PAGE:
Summer is here! Most of us have spent our time since New Year ’s keeping resolutions to finally get ourselves “beach ready.” Now the kids are out of school, vacations are on the horizon, pools are open and the heat is on. All of these make it difficult to muster the will to work and may even distract plan sponsors from the administration of their 401(k) plan. However, this time of year is the best time to dig into their retirement plan and ascertain which pieces need to be whipped into shape!
Beginning about this time each year, TriStar schedules Plan Valuation meetings with our clients. These meetings serve to provide a deeper look at each plan once the annual census project is complete and the annual plan valuation and Form 5500 are prepared. During our annual administration process, we review and monitor a company’s basic census data, vesting, contributions and perform required discrimination and coverage testing. We cross-compare all the data we receive to the company’s W-3 to ensure there are no discrepancies and provide a report of our findings. During the plan valuation meeting, we take time with our clients to review the results of our review and reconciliation and we provide our clients with any suggestions for enhancements that they should consider making to the plan.
Deposit Corrections (Lost Earnings)
One of the most common issues that we discover during our preparation of the annual plan valuation is employee deferral contribution deposit errors. The employer is responsible for timely depositing all of their employees’ salary deferrals into the plan. The deferrals are required to be deposited as soon as administratively feasible after they are withheld. For small plans, the Department of Labor has given a safe harbor of 7 business days to be considered timely deposited. For large plans (over 100 participants), there is no safe harbor and they generally consider two to three business days to be more than reasonable.
Once we uncover this type of error, we whip the plan back in shape as soon as possible by following the procedures laid out by the IRS in their Employee Plans Compliance Resolution System (EPCRS). We will calculate lost earnings as required and provide the amount of deposits needed to make the participants whole. Those amounts are then deposited into the plan trust, and the deposit procedure is reviewed and corrected by the plan sponsor. The plan sponsor must also file a Form 5330 for the excise tax on the prohibited transaction that took place when the deferrals were not timely deposited.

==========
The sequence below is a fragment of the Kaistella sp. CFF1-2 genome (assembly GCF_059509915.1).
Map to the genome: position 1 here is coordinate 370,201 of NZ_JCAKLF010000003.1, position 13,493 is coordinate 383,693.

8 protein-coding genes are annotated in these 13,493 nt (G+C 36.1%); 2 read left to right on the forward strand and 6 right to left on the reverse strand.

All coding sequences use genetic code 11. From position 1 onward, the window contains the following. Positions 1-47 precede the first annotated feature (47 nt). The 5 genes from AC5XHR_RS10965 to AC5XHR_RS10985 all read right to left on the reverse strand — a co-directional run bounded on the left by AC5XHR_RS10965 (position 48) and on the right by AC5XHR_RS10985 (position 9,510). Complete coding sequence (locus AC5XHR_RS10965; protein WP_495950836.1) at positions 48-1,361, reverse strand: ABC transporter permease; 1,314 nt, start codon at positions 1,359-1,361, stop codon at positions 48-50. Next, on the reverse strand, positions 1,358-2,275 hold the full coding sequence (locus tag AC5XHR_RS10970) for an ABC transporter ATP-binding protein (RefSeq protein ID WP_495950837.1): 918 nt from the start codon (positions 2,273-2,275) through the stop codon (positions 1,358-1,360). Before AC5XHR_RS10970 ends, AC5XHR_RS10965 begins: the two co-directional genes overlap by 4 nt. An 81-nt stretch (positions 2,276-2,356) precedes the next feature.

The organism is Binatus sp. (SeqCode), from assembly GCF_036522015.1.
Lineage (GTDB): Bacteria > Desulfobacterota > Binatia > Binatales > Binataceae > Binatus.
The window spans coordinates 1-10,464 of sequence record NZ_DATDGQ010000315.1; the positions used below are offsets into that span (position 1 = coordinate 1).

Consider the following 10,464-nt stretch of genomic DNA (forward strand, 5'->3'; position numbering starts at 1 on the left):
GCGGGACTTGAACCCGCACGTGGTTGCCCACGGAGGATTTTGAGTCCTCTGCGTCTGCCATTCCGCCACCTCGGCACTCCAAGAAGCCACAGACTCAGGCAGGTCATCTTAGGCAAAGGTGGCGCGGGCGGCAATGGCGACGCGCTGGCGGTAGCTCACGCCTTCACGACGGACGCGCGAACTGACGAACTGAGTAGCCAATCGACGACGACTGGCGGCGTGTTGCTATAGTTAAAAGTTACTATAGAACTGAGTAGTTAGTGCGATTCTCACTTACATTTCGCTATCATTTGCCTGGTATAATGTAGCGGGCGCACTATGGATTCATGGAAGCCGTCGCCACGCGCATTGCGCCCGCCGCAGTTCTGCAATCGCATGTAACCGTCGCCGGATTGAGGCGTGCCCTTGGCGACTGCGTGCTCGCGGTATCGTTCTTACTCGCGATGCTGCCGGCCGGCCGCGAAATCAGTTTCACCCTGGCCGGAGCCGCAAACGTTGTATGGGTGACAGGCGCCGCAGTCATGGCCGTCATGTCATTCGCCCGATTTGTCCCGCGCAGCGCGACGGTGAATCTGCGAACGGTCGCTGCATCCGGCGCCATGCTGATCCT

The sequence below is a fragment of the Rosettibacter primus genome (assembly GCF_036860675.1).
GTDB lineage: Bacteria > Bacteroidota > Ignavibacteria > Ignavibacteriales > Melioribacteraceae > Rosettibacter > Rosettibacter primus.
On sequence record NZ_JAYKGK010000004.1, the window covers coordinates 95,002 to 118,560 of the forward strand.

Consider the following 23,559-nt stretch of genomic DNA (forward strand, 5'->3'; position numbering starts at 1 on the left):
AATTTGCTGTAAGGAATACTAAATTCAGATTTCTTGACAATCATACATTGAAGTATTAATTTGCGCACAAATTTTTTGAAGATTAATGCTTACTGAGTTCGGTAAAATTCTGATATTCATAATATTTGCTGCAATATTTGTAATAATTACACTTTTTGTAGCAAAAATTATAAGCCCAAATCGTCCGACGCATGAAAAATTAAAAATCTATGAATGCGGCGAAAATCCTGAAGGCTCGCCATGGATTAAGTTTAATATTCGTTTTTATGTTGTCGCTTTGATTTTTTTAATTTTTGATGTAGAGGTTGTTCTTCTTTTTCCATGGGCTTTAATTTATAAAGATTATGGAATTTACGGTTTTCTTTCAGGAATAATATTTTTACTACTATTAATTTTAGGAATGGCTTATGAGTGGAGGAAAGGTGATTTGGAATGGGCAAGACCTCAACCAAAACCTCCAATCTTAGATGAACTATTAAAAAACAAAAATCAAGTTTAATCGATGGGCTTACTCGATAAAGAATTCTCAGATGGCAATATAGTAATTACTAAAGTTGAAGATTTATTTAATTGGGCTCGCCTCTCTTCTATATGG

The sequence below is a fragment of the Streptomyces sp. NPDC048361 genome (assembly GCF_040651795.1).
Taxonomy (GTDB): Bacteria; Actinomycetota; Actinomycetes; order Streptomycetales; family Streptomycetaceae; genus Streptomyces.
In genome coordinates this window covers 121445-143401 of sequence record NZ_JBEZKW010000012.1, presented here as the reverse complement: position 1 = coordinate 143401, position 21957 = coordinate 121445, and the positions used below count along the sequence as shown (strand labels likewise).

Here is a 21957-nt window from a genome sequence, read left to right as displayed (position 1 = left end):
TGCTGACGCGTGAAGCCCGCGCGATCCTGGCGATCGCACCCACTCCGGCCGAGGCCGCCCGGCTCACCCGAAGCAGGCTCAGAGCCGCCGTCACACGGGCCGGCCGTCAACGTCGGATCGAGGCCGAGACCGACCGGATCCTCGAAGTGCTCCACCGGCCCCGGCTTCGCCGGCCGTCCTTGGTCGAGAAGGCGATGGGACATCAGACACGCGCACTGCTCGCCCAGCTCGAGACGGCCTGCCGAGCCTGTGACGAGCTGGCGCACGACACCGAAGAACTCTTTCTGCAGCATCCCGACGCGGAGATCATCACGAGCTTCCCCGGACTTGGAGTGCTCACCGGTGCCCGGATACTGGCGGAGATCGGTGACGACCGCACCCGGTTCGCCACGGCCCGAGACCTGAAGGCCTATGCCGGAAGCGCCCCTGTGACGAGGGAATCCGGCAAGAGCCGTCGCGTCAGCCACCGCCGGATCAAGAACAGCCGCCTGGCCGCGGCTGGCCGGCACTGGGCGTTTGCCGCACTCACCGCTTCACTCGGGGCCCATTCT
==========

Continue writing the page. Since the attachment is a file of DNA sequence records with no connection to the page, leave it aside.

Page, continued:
Loans and Hardships
On the upside, offering loans and hardships to the participants in your 401(k) plan can increase participation. On the downside, loans and hardships take a heavy toll on plan funds, and take an even heavier toll on your participants’ retirement savings. According to Greg McBride, Chief Financial Analyst for Bankrate.com, unless the money is repaid quickly, the loan represents a permanent setback to retirement savings. Our general rule of thumb is to exclude loans from the 401(k) plan to protect the plan trust and to dissuade participants from ravaging their retirement savings.
If too many participants are taking loans from the 401(k) plan, it may be time to remove this option.
Unlike loans, adding a designated Roth contribution option has virtually no downside for the plan sponsor or the participants. This option allows each individual participant the additional option of making salary deferral contributions as after-tax contributions into the designated Roth account where they will grow tax free instead of tax deferred. They may also decide to split their salary deferrals between both Roth and the traditional pre-tax salary deferral.
We encourage the financial advisor of the 401(k) plan to join us for the plan valuation meetings to encourage open discussion about all aspects of the plan. These meetings provide the financial advisor the opportunity to review investments with the plan sponsor and benchmark the fund line up against other funds. If a specific fund is under performing, the financial advisor will provide options to replace it.
We find throughout the year, participants need a refresher about the 401(k) plan not only as a reminder to contribute in the plan, but also as a learning session on their savings strategy. Your advisor can schedule an education meeting to explain the benefits of the 401(k) plan to employees, and answer questions about the plan that may otherwise go unaddressed.
Let’s get your 401(k) ready for summer together! Have questions about plan valuation meetings, or how to optimize your 401(k) plan to ensure it’s running at peak performance? Give us a call at 405-848-401k! Visit us at www.tristarpension.com for more information.